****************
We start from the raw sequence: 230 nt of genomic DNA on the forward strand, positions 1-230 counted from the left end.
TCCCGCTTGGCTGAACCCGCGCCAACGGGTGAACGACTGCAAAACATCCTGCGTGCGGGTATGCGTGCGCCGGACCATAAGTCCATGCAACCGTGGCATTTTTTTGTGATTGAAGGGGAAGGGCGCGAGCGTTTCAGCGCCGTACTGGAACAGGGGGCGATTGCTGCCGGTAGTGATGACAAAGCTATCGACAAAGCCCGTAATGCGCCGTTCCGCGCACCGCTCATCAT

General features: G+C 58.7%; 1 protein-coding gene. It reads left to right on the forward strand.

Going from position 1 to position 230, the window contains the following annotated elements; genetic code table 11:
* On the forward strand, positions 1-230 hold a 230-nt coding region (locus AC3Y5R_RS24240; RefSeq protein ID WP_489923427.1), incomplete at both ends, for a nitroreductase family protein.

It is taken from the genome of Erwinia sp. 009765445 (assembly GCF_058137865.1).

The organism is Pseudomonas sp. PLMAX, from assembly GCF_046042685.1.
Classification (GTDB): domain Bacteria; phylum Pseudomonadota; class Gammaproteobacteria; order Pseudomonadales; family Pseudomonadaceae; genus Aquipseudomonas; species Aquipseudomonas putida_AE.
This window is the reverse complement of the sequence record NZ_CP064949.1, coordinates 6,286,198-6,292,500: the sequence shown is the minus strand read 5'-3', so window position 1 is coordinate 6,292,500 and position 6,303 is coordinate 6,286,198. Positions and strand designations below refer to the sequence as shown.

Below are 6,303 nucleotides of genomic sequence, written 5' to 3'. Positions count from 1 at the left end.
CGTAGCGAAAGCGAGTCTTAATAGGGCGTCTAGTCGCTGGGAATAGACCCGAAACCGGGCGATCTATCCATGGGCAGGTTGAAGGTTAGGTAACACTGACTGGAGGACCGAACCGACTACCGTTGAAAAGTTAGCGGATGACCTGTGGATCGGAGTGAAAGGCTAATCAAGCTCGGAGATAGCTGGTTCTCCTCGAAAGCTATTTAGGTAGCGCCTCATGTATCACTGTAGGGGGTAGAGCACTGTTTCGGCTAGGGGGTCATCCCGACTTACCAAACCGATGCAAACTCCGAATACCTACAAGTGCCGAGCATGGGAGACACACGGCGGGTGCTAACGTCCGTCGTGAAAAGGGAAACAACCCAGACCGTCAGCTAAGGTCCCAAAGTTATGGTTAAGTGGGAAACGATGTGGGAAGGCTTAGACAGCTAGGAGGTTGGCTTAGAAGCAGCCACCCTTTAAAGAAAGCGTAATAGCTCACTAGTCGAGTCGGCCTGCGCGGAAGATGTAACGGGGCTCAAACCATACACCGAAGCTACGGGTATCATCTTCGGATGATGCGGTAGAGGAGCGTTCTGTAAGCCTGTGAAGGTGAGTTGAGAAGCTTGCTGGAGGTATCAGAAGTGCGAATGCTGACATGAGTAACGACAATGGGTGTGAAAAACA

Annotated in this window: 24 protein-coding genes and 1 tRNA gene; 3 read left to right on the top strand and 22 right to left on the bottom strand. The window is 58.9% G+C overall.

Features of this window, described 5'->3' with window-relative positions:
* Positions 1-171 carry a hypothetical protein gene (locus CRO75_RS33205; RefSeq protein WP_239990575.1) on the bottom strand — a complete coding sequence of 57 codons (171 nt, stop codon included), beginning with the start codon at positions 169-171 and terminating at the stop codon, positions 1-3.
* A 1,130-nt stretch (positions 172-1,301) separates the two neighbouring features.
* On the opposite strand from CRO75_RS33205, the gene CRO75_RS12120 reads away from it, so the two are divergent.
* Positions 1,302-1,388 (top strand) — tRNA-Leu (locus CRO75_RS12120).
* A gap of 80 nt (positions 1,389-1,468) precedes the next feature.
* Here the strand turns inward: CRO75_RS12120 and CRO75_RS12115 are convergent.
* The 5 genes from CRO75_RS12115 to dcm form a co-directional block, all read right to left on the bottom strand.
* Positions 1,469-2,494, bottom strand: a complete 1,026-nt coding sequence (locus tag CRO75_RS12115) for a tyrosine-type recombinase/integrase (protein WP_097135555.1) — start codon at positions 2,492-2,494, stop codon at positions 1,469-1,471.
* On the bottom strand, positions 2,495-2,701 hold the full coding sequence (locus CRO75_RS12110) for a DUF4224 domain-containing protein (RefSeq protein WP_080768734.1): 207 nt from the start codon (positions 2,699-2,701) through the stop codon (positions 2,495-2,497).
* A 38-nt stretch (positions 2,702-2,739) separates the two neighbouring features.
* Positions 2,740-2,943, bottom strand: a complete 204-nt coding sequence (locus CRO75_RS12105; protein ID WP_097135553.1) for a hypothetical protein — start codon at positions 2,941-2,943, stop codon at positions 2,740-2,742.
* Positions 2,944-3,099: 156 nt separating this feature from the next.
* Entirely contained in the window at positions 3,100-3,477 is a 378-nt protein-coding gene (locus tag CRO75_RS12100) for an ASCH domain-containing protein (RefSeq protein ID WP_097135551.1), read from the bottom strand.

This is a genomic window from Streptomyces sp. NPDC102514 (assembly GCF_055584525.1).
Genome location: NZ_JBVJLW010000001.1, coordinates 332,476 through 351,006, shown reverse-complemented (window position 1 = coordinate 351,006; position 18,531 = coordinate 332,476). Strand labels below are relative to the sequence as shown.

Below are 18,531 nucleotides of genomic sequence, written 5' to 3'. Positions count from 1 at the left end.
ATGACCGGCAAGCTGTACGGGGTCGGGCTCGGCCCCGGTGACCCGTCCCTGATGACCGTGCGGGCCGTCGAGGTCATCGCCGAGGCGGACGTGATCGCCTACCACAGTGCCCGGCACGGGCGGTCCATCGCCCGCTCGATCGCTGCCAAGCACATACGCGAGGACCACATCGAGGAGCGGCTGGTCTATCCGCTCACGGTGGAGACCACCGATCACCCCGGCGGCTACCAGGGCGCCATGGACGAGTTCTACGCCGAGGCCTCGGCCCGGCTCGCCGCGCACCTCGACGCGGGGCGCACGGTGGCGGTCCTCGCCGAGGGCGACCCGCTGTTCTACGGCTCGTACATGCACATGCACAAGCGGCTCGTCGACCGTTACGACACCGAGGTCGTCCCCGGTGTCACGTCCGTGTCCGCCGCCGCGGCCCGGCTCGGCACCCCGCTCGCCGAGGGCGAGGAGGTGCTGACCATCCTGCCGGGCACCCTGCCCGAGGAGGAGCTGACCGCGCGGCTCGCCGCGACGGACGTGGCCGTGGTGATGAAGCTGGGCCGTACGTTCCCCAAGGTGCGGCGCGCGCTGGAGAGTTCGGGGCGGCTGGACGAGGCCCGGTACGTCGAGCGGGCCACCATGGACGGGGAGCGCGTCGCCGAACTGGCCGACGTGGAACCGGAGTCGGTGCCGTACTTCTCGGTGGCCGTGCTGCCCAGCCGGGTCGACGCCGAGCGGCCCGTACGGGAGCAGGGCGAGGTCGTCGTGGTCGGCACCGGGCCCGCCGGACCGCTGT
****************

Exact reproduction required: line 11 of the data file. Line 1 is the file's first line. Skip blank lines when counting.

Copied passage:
CGTAGCGAAAGCGAGTCTTAATAGGGCGTCTAGTCGCTGGGAATAGACCCGAAACCGGGCGATCTATCCATGGGCAGGTTGAAGGTTAGGTAACACTGACTGGAGGACCGAACCGACTACCGTTGAAAAGTTAGCGGATGACCTGTGGATCGGAGTGAAAGGCTAATCAAGCTCGGAGATAGCTGGTTCTCCTCGAAAGCTATTTAGGTAGCGCCTCATGTATCACTGTAGGGGGTAGAGCACTGTTTCGGCTAGGGGGTCATCCCGACTTACCAAACCGATGCAAACTCCGAATACCTACAAGTGCCGAGCATGGGAGACACACGGCGGGTGCTAACGTCCGTCGTGAAAAGGGAAACAACCCAGACCGTCAGCTAAGGTCCCAAAGTTATGGTTAAGTGGGAAACGATGTGGGAAGGCTTAGACAGCTAGGAGGTTGGCTTAGAAGCAGCCACCCTTTAAAGAAAGCGTAATAGCTCACTAGTCGAGTCGGCCTGCGCGGAAGATGTAACGGGGCTCAAACCATACACCGAAGCTACGGGTATCATCTTCGGATGATGCGGTAGAGGAGCGTTCTGTAAGCCTGTGAAGGTGAGTTGAGAAGCTTGCTGGAGGTATCAGAAGTGCGAATGCTGACATGAGTAACGACAATGGGTGTGAAAAACA